The month dedicated to the Family Campaign by the Ministry of Gender and Family Promotion (MIGEPROF) is over. The promotion of family however continues unabated. This year’s family campaign was organised to raise awareness among Rwandan families towards family development through performance contracts - imihigo.
Performance contracts have become well known to us in Rwanda and are a tool that has helped us assert ourselves and achieve in many areas.
When it comes to the family performance contract, many think of development in terms of financial and material development. With this thinking, middle class families regard such campaigns as grassroots campaigns that do not include them.
Well, here is the news - as long as you are part of a family – child, mother, father or any member of a family, this campaign should be promoted.
I was privileged to listen to a successful businessman one day. He talked about his family and how he was training his children to be good stewards. One thing struck me, he said one of the most important things he was teaching his children was to set goals and evaluate their performance against these goals.
Every Boxing Day –December, 26th this family sits down and reviews the goals they set for themselves as individuals and as a family for the past year and evaluate themselves - how well did they do, why did they not achieve what they had planned, what could they have done better.
They then set fresh goals for the coming year. Every year, they aim higher and as they look back, they set themselves right. As they share their plans and dreams, they are able to support one another and sharpen each other.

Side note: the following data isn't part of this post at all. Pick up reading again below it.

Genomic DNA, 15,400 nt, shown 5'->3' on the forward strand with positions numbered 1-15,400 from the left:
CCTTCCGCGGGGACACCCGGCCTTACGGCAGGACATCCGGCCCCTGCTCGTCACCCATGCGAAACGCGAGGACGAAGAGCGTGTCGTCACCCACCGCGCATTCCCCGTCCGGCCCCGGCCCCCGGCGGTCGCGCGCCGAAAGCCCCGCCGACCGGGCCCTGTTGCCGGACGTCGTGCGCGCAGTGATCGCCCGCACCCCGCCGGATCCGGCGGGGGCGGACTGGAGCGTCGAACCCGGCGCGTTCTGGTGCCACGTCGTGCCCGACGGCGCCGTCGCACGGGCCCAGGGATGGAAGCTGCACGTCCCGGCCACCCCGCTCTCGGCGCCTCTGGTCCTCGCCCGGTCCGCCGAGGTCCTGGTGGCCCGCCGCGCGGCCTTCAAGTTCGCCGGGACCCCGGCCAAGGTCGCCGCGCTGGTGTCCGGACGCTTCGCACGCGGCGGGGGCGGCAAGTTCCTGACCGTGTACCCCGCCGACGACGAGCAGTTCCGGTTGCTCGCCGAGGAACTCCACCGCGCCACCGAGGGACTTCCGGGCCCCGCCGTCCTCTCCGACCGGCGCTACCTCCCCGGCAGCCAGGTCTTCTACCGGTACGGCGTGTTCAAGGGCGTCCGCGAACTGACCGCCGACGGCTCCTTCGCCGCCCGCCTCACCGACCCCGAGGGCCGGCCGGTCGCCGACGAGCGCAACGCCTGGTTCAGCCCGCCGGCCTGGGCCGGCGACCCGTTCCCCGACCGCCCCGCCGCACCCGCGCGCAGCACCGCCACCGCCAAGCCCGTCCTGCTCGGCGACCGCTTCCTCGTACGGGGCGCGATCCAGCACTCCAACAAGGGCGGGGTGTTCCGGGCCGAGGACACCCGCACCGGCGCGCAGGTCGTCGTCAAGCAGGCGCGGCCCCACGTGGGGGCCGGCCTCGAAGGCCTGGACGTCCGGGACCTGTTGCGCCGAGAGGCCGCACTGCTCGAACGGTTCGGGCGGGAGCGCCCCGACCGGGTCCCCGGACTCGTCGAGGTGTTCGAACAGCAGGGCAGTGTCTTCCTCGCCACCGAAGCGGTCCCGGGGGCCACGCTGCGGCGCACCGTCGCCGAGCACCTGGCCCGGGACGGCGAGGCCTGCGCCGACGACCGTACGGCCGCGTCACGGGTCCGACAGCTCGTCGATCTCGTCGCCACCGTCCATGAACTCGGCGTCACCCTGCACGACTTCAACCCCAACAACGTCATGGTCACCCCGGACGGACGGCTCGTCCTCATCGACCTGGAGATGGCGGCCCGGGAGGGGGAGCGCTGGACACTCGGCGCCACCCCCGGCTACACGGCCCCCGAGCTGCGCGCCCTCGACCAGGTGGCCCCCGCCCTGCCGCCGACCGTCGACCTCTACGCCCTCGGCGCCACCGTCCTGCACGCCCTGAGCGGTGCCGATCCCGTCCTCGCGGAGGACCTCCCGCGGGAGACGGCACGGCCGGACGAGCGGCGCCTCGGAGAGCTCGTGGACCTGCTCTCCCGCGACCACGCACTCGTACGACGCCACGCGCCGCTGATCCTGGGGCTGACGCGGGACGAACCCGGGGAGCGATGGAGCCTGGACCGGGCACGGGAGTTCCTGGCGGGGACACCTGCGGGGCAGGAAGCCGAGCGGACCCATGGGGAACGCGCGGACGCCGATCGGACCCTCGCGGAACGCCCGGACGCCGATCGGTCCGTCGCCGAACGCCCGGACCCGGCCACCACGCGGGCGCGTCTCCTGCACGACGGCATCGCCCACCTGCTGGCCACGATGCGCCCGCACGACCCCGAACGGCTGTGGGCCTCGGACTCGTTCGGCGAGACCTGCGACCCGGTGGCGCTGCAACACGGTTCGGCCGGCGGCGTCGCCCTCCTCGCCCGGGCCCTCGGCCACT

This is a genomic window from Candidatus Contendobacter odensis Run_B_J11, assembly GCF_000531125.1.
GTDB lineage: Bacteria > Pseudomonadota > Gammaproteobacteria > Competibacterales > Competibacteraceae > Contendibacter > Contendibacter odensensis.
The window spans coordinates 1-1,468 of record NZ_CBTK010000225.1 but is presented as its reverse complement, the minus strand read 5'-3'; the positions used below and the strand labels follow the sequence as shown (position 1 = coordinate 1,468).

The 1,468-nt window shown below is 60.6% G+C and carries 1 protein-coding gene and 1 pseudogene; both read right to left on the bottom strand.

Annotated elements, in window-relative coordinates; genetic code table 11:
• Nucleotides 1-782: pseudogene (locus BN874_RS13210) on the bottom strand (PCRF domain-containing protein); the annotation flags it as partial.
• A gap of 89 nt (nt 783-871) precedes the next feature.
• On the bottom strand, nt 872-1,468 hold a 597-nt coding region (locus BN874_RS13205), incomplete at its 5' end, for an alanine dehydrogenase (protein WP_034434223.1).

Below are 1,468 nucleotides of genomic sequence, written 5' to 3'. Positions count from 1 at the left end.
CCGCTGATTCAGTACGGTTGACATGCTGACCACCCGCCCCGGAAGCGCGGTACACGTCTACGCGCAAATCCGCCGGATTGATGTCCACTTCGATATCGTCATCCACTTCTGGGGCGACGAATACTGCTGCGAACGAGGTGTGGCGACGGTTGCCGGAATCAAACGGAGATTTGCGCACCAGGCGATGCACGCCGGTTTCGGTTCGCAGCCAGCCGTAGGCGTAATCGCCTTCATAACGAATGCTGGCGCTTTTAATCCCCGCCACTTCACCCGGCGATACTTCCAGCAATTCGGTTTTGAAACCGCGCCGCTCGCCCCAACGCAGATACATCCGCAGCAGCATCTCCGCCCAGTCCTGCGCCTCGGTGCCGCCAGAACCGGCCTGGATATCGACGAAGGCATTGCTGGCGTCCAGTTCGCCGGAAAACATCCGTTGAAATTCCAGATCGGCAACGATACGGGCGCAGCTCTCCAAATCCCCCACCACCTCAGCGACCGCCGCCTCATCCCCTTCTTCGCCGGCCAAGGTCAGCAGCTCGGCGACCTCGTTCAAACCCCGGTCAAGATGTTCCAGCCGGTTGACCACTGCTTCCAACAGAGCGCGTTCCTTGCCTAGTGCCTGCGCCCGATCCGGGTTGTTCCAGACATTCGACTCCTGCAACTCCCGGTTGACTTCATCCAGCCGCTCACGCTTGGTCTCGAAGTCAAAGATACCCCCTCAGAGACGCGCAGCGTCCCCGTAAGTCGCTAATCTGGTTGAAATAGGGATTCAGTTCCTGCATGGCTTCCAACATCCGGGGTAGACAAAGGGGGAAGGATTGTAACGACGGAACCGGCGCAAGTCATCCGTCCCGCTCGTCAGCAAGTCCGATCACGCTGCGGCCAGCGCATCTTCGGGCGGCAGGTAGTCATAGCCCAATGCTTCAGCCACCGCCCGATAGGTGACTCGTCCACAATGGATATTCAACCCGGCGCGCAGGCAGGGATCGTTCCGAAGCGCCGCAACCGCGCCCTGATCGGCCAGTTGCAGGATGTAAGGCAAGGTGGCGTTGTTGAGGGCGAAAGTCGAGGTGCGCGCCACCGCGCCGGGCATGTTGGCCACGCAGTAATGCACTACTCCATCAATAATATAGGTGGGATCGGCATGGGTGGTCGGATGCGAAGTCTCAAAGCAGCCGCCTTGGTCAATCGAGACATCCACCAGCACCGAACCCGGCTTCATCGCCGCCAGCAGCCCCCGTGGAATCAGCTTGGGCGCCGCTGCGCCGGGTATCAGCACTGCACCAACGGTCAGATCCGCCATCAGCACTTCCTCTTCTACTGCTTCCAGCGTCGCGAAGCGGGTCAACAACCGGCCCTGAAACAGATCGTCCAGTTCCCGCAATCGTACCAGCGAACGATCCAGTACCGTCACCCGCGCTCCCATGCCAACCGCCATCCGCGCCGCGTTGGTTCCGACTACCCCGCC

I can tell you that by the time these children are their father’s age, they will be even more successful at whatever they choose to do perhaps better that their parents.
So, if you think family performance contracts are only for those who have to struggle to buy a radio for their home or target to get a cow to improve their economic status, you are wrong. At that level the campaign has already achieved it. According to the Minister of Gender and Family Promotion, Aloisea Inyumba, her visits to the families in the rural areas were very encouraging. Heads of families have taken the campaign seriously, set goals for themselves and put pen to paper and written down their goals, which they are making every effort to fulfill.
A visit at several homes has revealed a conscious effort by families to improve their hygienic conditions; economic status and food security as well as an increased focus on the education of their children. These goals may appear simple but for these people they are goals worth striving to achieve.
So think about yourself; what targets do you need to set, what performance contract will you make? Modern life gets busier by the day. Targets at work are steep and you dare not fail to achieve. The things that get put on the back burner are those that will not show immediate effects, the people we assume will understand (our spouses) and those who will not complain (our young children). Unfortunately, these are the most important; they are what you turn to when that goal has been achieved. They are what you have left when you fail, they are those who stand by when the whole world walks away, when all you strived to achieve is gone.